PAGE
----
“The highest number of guests is from Slovakia, followed by Hungary, Poland and the Czech Republic,” Miroslav Dobrota, marketing manager at Park Snow Donovaly in the Low Tatras, told The Slovak Spectator in November 2016.
Connections and security
In December 2016, the Guardian included Poprad amongst its top winter city breaks. It offers, apart from snowy mountains suitable for skiers in winter, paths for hikers in summer, and the Aquacity water park, open year round.
The nearby Poprad airport offers direct connections to London, Riga and Warsaw, a strong attraction for visitors from these countries. New air connections have helped Košice Region, too.
“The development of the infrastructure, mainly the air connections, has an unquestionable impact on the rise in tourism,” said Vargová-Jurková.
She added that for many incoming tourists, Košice Region is an unknown destination. Many of them, however, are positively surprised, which is documented by the increasing numbers of visitors.
“Two new lines will be added in June, to Tel Aviv in Israel and Cologne in Germany, therefore we expect an increase in visitor numbers from these target markets,” said Vargová-Jurková.
During this year’s summer months, Bratislava airport will offer regular lines to 41 destinations in 22 countries. Compared to last year, it is a significant increase. Among the novelties are direct flights by the Wizz Air company to Tuzla in Bosnia and Herzegovina, and Cluj-Napoca in Romania.
Meanwhile, Ryanair company offers flights to Corfu, Malaga, Mallorca, Paris, Trapani or Alghero. The direct line to Corfu was added in the beginning of May. It will operate every Friday during the summer season, i.e. till October 27, when there is higher demand for holiday destinations.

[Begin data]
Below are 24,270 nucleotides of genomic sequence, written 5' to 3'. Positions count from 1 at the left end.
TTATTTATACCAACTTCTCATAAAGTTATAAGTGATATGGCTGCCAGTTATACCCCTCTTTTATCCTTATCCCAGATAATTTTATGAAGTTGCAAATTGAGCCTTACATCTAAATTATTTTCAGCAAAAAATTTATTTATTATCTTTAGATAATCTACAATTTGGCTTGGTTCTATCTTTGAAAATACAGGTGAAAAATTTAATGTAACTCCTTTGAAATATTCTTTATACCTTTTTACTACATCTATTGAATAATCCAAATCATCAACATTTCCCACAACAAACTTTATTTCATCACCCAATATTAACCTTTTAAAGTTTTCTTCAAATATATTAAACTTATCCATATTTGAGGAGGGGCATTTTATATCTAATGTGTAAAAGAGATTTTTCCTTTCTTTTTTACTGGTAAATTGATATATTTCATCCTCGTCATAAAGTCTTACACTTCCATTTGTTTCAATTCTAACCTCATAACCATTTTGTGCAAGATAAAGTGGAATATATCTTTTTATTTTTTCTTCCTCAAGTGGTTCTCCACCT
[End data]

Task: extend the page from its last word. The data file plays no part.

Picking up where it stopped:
“There is increasing interest in city breaks and short stays in less known destinations closer to home,” said Ducká.
Apart from the climate conditions and quality of the offer in tourism, the development in recent years also depends on the geopolitical and economic situation in Europe and in the world.
“Any negative information can significantly impact the reasoning of the end user, for example, recent events in St Petersburg, Stockholm or Cairo,” she said.
Slovakia is currently labelled as a safe country for tourists, Ducká pointed out.
“The Slovak Presidency of the EU Council helped Slovakia get into the awareness of the people in Europe and in the world,” she added.
The country was made visible in the world, the media coverage has grown and the Slovakia has become an important partner in terms of international relations, which under the current geopolitical situation positively affects tourism.
“We expect that with effective operation of the system of tourism in Slovakia the growing trend could also be maintained in the upcoming period,” Ducká said.
The ministry also wants to target the spa industry, which ̶̶̶̶ from the point of view marketing and competitiveness ̶̶̶̶ belongs to strong communication topics in the area of tourism, explained Ducká. They want to promote this segment among the important resource markets, such as the Czech Republic, Germany, Austria, Hungary, Russian Federation and the UK.
“Apart from that we are finalising preparations for the launch of smart propagation of the opportunities and attractions of tourism in Slovakia via modern, user-oriented and economically effective presentation on the slovakia.travel portal,” Ducká closed.
26. May 2017 at 12:00 | Erik Rédli